Residents burn down Alra Park police station

Claims of race discrimination in housing allocation

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Photo of burnt out building
Residents of Arla Park in Nigel, protesting over houses, set some buildings on fire, including the local police station. Photo: Kimberly Mutandiro

Residents of Alra Park in Nigel marched for houses on Friday, but the protest became violent. They blocked roads, burnt tyres and set some buildings on fire, including the local satellite police station. Police managed to save most of the buildings, but the police station was severely damaged.

On Monday, 45 people appeared in the Nigel Magistrate’s court charged with violence and arson. They were remanded in custody pending a bail application next week.

“A group of protesting community tried to illegally occupy about 600 Reconstruction and Development Programme (RDP) houses in Mckenzieville. The houses were still to be supplied with water and electricity. They barricaded the road to the houses and while SAPS members were policing protesters another group allegedly petrol-bombed the Alra Park satellite station,” Brigadier Vushnu Naidoo of SAPS said in a media statement.

The protest started at 3am with residents from the informal settlement and older houses coming together. The protesters, who were coloured, said they were being discriminated against by the local municipality and being denied housing.

Zill Rittles of the Greater Nigel United Parliament and a resident claimed the protest had started off peacefully but that police had provoked the protesters.

She said her organisation had written letters to President Cyril Ramaphosa, the mayor of Ekurhuleni, the local councillor and the municipality to come and address the people. But nobody came.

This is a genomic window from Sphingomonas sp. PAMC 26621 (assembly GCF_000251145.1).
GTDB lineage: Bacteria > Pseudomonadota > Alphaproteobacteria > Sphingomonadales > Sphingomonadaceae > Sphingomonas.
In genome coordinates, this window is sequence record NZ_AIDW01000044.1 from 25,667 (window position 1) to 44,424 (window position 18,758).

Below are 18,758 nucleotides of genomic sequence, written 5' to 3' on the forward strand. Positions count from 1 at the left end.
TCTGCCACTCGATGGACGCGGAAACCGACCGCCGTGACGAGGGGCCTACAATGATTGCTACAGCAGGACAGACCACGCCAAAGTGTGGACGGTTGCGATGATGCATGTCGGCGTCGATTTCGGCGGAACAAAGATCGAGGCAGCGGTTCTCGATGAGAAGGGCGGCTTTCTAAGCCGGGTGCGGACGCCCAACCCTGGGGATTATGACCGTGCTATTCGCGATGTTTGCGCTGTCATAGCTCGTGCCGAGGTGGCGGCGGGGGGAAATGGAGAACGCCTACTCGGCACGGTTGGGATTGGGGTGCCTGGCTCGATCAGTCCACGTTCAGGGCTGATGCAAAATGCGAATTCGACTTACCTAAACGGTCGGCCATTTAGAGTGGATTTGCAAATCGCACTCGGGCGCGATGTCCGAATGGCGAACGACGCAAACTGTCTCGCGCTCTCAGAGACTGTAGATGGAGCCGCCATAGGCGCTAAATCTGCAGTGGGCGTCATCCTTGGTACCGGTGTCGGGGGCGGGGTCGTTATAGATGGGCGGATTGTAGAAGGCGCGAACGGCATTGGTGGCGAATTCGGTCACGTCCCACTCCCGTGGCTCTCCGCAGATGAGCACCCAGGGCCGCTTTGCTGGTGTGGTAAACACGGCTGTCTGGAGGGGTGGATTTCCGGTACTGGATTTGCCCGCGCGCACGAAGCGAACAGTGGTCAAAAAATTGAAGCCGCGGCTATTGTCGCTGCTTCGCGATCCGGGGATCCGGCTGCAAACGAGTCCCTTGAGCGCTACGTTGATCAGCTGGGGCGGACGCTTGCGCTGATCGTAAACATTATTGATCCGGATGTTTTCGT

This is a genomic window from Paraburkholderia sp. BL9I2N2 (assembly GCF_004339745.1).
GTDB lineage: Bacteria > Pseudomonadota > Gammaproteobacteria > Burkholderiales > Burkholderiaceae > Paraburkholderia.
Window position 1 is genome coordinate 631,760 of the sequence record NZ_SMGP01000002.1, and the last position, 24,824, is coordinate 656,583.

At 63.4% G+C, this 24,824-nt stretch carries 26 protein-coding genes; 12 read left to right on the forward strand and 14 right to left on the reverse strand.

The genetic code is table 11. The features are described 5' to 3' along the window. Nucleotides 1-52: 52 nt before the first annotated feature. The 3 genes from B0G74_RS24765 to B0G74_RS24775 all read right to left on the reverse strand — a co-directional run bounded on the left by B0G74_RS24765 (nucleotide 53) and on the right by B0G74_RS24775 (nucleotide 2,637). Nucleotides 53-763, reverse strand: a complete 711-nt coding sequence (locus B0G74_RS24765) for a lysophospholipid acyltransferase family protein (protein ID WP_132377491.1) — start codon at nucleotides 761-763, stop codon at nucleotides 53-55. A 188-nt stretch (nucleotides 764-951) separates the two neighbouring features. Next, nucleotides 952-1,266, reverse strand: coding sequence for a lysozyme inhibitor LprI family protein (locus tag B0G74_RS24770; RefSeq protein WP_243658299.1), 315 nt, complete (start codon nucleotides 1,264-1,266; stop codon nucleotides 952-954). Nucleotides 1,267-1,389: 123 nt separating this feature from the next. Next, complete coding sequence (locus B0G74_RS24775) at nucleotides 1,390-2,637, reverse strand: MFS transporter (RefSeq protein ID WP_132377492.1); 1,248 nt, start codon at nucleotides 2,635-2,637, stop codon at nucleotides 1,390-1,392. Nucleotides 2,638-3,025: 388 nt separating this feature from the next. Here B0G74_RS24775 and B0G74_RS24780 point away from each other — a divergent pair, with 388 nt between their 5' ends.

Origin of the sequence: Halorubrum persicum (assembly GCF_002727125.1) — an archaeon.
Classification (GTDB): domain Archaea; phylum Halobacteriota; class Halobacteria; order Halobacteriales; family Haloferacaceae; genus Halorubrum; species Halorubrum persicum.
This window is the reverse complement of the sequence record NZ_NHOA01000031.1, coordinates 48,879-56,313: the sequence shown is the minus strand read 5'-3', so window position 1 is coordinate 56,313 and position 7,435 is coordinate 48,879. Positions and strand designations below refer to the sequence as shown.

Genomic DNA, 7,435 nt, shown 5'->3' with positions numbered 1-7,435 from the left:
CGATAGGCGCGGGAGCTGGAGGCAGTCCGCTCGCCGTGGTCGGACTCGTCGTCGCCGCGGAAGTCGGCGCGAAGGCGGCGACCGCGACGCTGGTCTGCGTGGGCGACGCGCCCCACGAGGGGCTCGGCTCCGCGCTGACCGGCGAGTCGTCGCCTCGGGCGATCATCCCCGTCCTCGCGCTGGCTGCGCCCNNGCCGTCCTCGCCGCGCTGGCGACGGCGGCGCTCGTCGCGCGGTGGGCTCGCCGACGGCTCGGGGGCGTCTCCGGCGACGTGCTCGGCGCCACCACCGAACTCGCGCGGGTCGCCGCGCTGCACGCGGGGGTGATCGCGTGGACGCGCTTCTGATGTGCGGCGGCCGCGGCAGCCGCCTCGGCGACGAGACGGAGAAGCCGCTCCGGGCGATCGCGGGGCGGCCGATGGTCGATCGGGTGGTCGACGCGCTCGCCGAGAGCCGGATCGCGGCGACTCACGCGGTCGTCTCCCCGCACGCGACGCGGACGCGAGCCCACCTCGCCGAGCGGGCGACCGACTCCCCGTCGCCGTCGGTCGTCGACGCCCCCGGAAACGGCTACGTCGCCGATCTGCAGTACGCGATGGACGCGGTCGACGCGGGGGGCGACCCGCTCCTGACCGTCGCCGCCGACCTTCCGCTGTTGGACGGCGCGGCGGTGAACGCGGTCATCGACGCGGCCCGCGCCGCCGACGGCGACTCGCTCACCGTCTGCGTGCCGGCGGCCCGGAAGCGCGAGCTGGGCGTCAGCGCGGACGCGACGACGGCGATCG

“We as the coloured community are being discriminated against and denied housing. If they do not respond to our protests we will occupy the RDP houses which have been built and fix them ourselves,” Rittles said.

“What is the housing policy around being a backyard dweller, a squatter and qualified loan property owner?” she asked. “Why should only the people in squatter camps get houses? Some of us who live in our mothers’ houses also need RDP houses.”

Rittles does not have a house of her own. She shares a family house with her sister and three children. She says she went to the municipality to register for a house but to no avail. She was also hit by a rubber bullet during the demonstration.

According to residents, the RDP project has been underway for over four years and no one has moved into the houses as yet.

“I applied 20 years ago. Some people who applied earlier now have houses. How is that? We need answers,” said Christine Yansen.

However, some residents living in Snake Park informal settlement said it was unfair for people who did not live in the “squatter camp” to fight for RDP houses.

“How can a person living comfortably in a house expect to be considered for an RDP house? We have been carrying buckets of water on our heads and using chemical toilets. A person who did not suffer in the squatter camp does not deserve an RDP house,” said resident Margo Rene.

TOPICS:  Housing Police brutality Policing

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